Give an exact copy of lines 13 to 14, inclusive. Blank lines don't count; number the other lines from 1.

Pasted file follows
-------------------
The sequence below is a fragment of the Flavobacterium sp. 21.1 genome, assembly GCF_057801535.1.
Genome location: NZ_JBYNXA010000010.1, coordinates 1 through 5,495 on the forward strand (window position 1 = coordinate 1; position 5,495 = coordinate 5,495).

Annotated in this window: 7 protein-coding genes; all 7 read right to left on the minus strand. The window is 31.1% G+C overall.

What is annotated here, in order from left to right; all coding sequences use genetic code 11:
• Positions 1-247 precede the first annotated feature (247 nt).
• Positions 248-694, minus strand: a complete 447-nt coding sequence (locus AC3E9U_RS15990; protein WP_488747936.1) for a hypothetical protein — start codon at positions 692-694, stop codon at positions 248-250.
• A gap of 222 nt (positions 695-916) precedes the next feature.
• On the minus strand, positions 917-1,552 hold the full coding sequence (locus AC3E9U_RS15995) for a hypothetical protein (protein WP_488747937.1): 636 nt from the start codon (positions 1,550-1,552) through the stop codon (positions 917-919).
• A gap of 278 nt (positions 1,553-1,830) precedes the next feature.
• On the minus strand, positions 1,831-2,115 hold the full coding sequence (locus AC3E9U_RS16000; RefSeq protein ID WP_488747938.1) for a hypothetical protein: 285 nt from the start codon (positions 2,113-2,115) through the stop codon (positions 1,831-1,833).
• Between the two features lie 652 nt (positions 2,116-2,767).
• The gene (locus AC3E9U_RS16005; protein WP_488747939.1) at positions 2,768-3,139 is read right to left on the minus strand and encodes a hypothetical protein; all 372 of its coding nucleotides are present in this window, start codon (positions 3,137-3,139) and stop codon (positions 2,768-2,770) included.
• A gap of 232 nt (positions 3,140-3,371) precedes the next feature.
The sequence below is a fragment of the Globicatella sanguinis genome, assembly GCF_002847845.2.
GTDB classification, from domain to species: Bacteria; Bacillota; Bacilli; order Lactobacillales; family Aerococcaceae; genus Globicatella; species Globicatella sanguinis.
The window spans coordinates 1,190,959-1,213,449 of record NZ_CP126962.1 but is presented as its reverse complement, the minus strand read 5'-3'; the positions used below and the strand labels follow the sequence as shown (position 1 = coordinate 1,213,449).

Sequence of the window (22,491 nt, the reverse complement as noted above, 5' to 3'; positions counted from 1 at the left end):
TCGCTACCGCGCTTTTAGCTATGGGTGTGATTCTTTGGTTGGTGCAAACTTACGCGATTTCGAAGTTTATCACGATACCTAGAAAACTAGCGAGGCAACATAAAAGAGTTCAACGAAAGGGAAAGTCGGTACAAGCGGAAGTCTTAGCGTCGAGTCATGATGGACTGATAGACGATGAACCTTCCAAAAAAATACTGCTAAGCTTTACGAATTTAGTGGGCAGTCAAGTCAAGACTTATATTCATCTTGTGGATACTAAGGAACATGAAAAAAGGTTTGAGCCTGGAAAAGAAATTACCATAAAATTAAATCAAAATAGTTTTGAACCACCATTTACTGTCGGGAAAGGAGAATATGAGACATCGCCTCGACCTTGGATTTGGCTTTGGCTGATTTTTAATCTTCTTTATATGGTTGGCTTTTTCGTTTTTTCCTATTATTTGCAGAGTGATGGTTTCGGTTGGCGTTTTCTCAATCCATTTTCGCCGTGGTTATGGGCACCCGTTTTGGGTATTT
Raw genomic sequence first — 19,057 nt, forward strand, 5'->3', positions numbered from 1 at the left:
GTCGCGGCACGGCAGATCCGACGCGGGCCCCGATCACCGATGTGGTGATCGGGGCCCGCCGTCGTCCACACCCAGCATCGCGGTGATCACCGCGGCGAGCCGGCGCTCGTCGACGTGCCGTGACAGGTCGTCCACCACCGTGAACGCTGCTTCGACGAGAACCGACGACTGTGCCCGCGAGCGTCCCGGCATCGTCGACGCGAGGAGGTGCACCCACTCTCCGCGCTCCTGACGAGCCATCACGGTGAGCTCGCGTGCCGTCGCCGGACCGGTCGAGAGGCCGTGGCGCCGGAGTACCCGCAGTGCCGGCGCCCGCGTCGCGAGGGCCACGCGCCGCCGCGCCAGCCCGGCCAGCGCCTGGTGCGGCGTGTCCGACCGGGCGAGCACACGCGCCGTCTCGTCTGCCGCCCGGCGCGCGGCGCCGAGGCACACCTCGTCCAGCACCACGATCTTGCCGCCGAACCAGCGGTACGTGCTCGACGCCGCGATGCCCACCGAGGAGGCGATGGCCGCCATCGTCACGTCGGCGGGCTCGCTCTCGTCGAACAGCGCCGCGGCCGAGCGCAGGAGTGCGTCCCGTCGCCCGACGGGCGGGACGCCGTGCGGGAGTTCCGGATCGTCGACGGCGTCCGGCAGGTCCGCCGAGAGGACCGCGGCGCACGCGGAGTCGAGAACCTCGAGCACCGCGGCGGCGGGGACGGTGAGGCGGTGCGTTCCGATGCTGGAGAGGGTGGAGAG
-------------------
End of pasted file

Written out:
• A gap of 232 nt (positions 3,140-3,371) precedes the next feature.
The sequence below is a fragment of the Globicatella sanguinis genome, assembly GCF_002847845.2.